However, there are a few things that aren’t worth what you think they are – and others that can actually slash the value of your property.
He explains: “Unfortunately, despite them being good for the planet, solar panels deter people for two reasons.
“They can make the front of a property look quite ugly and people often think they are leased and they would not have control over them.
“I’m not saying they are a bad idea but they have to be sympathetically installed – on a side elevation or somewhere out of sight. Buyers won’t pay extra for them.
“Solar panels may even reduce the value of your property by five per cent or more because buyers factor in the cost of removing them and it can deter others from viewing.”
Other installations for entertainment purposes such as hot tubs and pub taps in a shed are also not a good thing, according to Jonathan.
“While these things were nice in lockdown they are not perfect now and some people will reduce their offers knowing they will have to remove them,” he says.
“Having a pub in your back garden will only appeal to a certain type of buyer so it’s not advisable.
“And while they may be able to sell a jacuzzi second-hand, buyers may reduce their offer because they will need to remove the electrics and piping.”
If you’re bad at renovations, don’t DIY!
While some of us are handy with a hammer, others are very clearly not – if you’re in that latter camp it’s best to avoid difficult projects, Jonathan advises.
“The worst thing I’ve seen is when people have run out of money, don’t have the skills to complete a renovation or leave work half-done,” he says.
“I’ve seen places where the walls have been painted but the last two feet before the ceiling was left unpainted because they couldn’t reach it.
“In others, people have tried to refit their kitchen but realised it was beyond their skillset so put together a lot of flatpack furniture and shakily held together units instead.
“One person tried to hide that their house needed a new roof by painting over the tiles. It didn’t work and would have knocked a lot of money off the property.”
Jonathan also claims a home office will not bring any additional value to a property either.
“Lots of people wreck dining rooms to install desks, computers, cabling and all kinds of things but that will need to come out before someone moves in,” he says.
Jonathan suggests consulting an estate agent before carrying out any major work as they will often advise whether it will increase a property’s value or not.
“A good property expert will know the local market better than anybody else and can advise you how far to go with the work,” he adds.
Christmas is the ‘perfect time to sell’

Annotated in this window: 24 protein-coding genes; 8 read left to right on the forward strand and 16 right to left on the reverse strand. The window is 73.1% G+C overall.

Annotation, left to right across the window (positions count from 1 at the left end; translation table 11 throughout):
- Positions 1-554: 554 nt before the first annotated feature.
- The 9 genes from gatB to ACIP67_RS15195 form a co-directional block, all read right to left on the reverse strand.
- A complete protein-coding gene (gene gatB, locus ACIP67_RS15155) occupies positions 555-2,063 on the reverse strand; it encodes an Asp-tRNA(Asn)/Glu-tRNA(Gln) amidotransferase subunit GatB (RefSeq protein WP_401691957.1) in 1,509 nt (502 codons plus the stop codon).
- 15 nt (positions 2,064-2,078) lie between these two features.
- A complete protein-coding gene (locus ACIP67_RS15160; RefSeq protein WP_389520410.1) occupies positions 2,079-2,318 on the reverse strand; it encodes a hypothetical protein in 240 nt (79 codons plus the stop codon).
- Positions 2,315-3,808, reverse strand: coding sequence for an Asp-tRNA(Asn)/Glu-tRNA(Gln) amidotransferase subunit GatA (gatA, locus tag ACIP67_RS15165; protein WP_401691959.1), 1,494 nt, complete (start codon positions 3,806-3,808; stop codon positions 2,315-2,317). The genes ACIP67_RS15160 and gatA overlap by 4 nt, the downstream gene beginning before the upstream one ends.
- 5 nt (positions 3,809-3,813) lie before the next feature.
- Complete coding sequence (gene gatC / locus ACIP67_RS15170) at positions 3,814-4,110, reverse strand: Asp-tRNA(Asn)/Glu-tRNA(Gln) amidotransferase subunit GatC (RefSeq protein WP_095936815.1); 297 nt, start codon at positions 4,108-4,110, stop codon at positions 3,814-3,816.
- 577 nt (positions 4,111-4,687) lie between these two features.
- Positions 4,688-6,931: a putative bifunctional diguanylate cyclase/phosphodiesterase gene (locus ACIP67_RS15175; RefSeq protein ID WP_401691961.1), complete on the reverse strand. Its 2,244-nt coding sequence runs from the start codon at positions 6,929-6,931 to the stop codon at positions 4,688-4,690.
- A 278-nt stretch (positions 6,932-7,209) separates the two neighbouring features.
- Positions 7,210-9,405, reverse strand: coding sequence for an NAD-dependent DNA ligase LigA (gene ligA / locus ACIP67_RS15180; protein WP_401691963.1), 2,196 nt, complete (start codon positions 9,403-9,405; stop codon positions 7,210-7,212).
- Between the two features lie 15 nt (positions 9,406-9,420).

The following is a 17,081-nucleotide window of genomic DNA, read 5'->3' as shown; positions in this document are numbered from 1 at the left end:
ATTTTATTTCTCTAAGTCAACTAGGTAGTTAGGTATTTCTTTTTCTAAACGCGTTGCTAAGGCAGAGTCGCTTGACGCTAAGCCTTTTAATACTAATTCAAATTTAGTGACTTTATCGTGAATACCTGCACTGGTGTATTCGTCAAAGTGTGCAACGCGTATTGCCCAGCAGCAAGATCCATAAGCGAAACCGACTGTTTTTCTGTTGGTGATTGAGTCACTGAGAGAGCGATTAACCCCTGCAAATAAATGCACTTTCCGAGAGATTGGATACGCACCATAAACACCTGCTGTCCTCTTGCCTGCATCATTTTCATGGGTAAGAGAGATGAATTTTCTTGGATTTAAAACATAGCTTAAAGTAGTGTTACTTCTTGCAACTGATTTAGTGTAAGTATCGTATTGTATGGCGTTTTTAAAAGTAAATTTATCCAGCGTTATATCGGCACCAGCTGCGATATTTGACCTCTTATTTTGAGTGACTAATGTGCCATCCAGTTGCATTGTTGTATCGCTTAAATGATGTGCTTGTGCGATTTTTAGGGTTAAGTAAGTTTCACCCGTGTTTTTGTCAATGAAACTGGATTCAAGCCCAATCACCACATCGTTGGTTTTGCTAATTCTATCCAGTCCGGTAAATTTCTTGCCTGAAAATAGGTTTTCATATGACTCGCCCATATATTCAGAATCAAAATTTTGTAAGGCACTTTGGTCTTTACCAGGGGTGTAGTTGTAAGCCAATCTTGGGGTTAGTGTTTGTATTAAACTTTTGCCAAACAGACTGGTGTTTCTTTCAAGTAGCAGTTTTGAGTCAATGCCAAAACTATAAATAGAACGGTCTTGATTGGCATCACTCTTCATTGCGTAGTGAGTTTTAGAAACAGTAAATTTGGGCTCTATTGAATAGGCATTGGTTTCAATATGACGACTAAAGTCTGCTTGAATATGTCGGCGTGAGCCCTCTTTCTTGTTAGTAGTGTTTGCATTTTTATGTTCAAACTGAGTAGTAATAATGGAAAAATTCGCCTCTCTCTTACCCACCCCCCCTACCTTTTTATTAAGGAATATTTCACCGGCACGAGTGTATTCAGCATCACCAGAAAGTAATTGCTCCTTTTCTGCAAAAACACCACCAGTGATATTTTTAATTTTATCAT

While many would assume putting your house on the market just before Christmas is the ultimate no-no, Jonathan argues that’s not true at all.
He explains: “I would get everything ready for a market launch around December 20th and say, ‘I want viewings after the New Year has begun.’
“Literally hundreds of thousands, if not millions, of people go on to property portals over Christmas to look for new homes.
“Boxing Day is always Rightmove’s biggest ever day for traffic because people are off from work, with their families and making plans for the year ahead.
“They will be thinking about whether they need a bigger or smaller house and so it’s worth taking advantage of that traffic.”
Agents should ‘laser in’ on demographics
With countless estate agents all fighting to sell your property it can be hard to know which one to go for.
But Jonathan believes the way to find the best ones is to go online and look at how they have advertised other houses.
He says around 90 per cent of house hunting takes place online nowadays and it’s rare for people to visit estate agent offices – so a good online ad is key.
Not only that, Jonathan claims it’s important to look at the “amount of effort” each agent puts into the listings and their understanding of the market.
“The photographs they use will tell you the story of the estate agent and the one that cares most about the presentation is the best,” he said.
Having nice photographs, videos and even virtual tours could be a sign they are good, Jonathan says – but not only that, the description is very important too.
“Rather than having a normal blurb about local shops and amenities, there should be very specific details that relate specifically to your property,” he adds.
“If you have a family home they should be talking about the local schools, Ofsted reports, local parks with new play equipment, gyms and things like that.
“They need to be detailing the sort of things that will appeal to the right demographics – the agent should know the market very well and go in on it like a laser.”